Nickel free self tanning products

When it comes to natural cosmetics and skincare products in relation to nickel allergy safety, the main sources of concern are products which impart colour.

This is because they often contain minerals / mineral salts, which may introduce nickel contamination into the product. Sometimes such toiletries contain artificial colours, which are usually safer from a nickel allergy perspective. Often they contain both. 

I’ve already written about nickel tested hair dye and about nickel free make-up, so let’s look at self tan — tanning creams, tanning waters and other such products such as oils.


First things first …

Given that self-tanning products are not designed to deliver an immediate effect or impactful change — as is the case with hair dye and with make-up — the level of colouring agents in these bronzing products is lower. That said, the continued use required to achieve a final affect means that there can be a cumulative exposure to ingredients. 


Avoiding nickel

The best way to avoid or reduce exposure to nickel is to:

a/ choose products whose manufacturers have confirmed have been ‘nickel tested’ and therefore deemed unlikely to cause reactions in those with nickel sensitivity.

b/ reject products which contain iron oxides — unless ‘nickel tested’ — because iron oxides can contain traces of nickel and other metals as impurities


Nickel Tested Products

‘Nickel free‘ claims for products are often made seemingly on the basis that they are iron oxide-free, but this may not be fully reliable due to other sources of trace contamination. There is no truly ‘free’ standard.

Brands who make ‘nickel tested‘ claims for their products, which are safe for the vast majority, are very difficult to find. Here are a few products you may like to explore. 

That’s So Skincare
This UK brand has a number of Self Tan products, including a Gradual Tanning Moisturiser and a Self-Tanning Face Mist. Full ingredients are not always provided on their website, but all appear to carry a “nickel tested” claim (or ‘nickle tested’, as they have it). The products appear to use a mix of artificial colouring ingredients plus an ingredient called DHA (more on DHA in the section below). You can find the range here

Optima Naturals
This brand offer a Colour of Life Tanning Activator Serum which uses a “tanning activator which is a complex with an oligosaccharide obtained from brown algae and manganese as well as magnesium”. It does contain fragrance, but it looks to be a low-allergen blend. Nickel tested as well as vegan and gluten free. You can buy it from Ecco Verde. 

Bema Cosmetici
Not surprisingly, Italian cosmetic brands are very allergy aware when it comes to nickel (or ‘nichel’ in Italian) and so there are some options from Italy. Bema’s SolarTea Tan Accelerating Spray Oil uses only botanicals like carrot oil to impart its colour, and is also available from Ecco Verde.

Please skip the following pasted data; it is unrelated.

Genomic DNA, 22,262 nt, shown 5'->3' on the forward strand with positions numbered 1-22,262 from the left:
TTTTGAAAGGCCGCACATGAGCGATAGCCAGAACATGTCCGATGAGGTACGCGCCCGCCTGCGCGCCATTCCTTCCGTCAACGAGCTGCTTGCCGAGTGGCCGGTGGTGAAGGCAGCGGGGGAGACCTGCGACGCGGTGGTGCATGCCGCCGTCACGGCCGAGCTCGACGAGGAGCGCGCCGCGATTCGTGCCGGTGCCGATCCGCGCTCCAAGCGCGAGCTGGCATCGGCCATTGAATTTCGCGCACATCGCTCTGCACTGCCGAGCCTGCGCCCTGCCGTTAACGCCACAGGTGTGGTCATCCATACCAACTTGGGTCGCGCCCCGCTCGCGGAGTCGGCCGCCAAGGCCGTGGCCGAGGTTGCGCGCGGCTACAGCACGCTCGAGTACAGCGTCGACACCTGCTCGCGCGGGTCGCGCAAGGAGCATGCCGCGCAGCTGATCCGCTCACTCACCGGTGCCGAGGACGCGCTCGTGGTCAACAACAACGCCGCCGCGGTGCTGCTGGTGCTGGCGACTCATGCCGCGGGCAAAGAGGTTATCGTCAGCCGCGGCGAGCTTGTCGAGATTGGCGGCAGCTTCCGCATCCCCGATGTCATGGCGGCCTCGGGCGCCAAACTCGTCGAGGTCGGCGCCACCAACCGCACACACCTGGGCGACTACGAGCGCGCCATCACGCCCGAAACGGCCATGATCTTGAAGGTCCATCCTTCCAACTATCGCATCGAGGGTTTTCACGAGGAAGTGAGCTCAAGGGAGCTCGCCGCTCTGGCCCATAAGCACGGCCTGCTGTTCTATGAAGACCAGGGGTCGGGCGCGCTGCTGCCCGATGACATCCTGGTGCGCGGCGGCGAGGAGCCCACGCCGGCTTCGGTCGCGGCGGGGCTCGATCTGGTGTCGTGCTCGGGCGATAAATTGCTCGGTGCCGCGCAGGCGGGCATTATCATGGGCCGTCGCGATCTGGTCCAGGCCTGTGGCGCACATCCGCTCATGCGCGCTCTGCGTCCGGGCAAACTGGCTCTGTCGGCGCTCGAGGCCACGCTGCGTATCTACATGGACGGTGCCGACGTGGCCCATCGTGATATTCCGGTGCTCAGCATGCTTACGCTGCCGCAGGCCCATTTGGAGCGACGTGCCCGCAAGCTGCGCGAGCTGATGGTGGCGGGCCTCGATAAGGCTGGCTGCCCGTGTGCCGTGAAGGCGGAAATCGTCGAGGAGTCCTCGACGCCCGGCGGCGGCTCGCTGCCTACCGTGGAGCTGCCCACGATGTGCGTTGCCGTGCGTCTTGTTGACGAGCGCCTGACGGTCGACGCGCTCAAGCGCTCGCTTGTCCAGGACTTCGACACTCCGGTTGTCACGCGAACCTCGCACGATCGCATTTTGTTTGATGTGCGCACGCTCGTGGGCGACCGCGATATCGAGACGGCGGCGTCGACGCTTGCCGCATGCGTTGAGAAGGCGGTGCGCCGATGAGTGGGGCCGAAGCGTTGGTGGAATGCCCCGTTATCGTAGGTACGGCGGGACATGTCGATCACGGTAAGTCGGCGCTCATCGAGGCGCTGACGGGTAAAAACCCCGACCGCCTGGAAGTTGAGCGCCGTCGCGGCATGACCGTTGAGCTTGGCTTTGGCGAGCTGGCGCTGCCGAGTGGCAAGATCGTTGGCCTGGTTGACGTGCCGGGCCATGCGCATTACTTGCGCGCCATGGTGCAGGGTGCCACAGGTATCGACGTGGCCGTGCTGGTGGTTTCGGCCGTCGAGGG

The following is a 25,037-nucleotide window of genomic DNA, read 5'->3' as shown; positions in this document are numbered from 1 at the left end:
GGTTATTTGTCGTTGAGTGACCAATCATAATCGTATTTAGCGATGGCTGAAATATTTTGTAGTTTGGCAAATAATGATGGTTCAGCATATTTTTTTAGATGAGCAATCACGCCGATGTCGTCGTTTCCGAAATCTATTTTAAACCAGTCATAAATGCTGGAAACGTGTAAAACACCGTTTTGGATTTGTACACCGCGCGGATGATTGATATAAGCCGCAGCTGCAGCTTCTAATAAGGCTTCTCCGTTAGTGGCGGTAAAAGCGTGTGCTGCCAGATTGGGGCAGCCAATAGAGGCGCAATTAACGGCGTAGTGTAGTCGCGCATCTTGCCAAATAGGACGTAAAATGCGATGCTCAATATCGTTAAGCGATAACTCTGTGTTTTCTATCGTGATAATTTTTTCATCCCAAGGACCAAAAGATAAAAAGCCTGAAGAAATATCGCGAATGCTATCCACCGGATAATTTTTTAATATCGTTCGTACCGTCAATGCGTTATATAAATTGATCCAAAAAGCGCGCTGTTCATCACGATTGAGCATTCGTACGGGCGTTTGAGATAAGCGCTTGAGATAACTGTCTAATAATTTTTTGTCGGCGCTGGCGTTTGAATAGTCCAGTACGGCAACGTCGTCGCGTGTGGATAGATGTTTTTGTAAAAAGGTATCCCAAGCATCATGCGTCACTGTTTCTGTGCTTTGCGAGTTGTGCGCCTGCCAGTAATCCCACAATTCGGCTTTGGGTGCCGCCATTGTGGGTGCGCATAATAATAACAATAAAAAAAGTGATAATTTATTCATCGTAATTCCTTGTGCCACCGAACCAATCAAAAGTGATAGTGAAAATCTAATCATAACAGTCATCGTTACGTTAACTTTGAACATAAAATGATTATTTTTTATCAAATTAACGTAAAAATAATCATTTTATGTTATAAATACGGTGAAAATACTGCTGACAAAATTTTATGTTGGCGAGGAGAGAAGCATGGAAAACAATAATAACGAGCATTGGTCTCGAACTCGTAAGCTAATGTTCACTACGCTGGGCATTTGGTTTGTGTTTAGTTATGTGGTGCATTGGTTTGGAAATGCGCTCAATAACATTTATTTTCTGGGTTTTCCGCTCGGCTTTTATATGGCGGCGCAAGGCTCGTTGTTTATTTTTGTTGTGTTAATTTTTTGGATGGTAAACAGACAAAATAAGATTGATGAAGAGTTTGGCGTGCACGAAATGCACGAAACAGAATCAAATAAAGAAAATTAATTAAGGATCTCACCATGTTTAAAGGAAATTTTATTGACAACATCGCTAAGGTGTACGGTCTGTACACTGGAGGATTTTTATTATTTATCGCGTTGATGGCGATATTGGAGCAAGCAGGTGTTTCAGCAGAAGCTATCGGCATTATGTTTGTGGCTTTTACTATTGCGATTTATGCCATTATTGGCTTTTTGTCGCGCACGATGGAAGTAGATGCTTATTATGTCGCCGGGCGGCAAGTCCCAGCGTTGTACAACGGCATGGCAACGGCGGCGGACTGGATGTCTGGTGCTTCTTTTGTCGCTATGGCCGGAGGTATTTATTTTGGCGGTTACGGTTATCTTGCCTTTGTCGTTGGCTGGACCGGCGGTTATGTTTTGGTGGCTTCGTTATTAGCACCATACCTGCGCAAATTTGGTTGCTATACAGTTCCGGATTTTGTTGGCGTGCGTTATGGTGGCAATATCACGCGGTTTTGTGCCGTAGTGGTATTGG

Mater Natura
A third via Ecco Verde: Glitter Monoi Sun Oil. This one contains titanium dioxide (presumably for the ‘glimmer’ of glitter) and also iron oxide, which is presumably purified in order for the nickel tested claim. Other ingredients look very natural, and also include carrot oil. 


DHA-containing products

However, most products on the market don’t confirm whether or not they are nickel tested, and iron oxide-containing natural self-tan products are very common. For example, the Self Tan by Organic Pharmacy, The Impossible Glow by Pai Skincare, and NutriBronze from Oskia — to take just three examples from highly regarded natural brands — all contain iron oxides, and are probably best avoided if you have nickel allergy.

However, many products on the market use the ingredient dihydroxyacetone (DHA), a natural compound derived from sugar. Products containing this ingredient instead of iron oxides, along with any nickel-tested options you’ve managed to find besides those above, are likely to be the safest options for anyone with a nickel allergy, or indeed allergy to any other metal. 

This is just a small selection as there are many variations and formats. Look for dihydroxyacetone (DHA) in the ingredients (it will usually be among the first few) and avoid any products containing iron oxides (look for CI 77489 / 77491 / 77492 / 77499 — usually towards the end of the list of ingredients). 

Here are some suggestions:

Eco By Sonya
This very natural Australian brand offer several tanning products, all of which use DHA and are iron oxide-free — including Face Tan Water, Cacao Tanning Mousse, and Hempitan Body Tan Water. In the US, try Amazon. In the UK, they are available from Naturismo

Green People
The well-known British natural and organic brand have a trio of products — Gradual Tan Moisturiser, Liquid Gold Tanning Drops, and a Self Tan Lotion. In the UK, you can source direct from Green People

An extensive range of products in the US, using DHA. Preserved with parabens, though, which some prefer to avoid. Browse here

Bondi Sands
Also an extensive range, highly regarded and available worldwide, although not as natural as some of the others. Most (if not all) products use DHA plus artificial colours. Shop on Amazon here for USA. There’s also a dedicated website. In the UK, try their website here

And so many more …. 


Final tips

Bear in mind that most tanning products also contain fragrances or ‘parfum’, and these are also potential sensitisers. If you react to a product, it may not necessarily be due to nickel. 

Look out for products in plastic and glass, as these are probably less likely to contain trace metals / minerals than those in metal-free packaging or tubes. 

Nickel salts are not permitted in cosmetics, so you will never see it in ingredients. Look for the absence of iron oxides in ingredients, or confirmed nickel safety elsewhere on the labelling. 

Patch test new products first! Always a good idea … 

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